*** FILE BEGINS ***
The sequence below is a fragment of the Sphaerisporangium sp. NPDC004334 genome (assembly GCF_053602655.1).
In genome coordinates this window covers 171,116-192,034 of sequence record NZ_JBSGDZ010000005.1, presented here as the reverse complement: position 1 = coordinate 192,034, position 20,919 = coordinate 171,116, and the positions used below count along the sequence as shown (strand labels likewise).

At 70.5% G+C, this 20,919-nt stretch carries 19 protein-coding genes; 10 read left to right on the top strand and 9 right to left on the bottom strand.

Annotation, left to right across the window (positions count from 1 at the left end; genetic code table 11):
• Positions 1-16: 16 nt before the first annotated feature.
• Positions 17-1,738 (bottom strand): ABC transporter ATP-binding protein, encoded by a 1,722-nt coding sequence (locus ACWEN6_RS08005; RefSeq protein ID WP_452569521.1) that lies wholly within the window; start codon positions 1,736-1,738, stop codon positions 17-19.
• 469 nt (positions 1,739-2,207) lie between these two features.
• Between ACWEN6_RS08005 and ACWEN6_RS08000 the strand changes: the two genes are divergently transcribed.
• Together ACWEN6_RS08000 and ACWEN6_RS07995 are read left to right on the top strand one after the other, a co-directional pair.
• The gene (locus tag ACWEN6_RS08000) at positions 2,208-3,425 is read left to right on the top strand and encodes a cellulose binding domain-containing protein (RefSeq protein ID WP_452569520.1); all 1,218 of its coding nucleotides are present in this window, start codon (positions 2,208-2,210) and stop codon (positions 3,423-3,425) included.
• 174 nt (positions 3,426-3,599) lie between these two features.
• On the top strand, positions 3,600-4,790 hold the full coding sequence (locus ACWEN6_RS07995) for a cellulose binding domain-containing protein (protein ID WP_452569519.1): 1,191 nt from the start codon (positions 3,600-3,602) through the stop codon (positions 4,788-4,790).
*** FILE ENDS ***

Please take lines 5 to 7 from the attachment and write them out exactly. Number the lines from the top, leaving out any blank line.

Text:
• Positions 1-16: 16 nt before the first annotated feature.
• Positions 17-1,738 (bottom strand): ABC transporter ATP-binding protein, encoded by a 1,722-nt coding sequence (locus ACWEN6_RS08005; RefSeq protein ID WP_452569521.1) that lies wholly within the window; start codon positions 1,736-1,738, stop codon positions 17-19.
• 469 nt (positions 1,739-2,207) lie between these two features.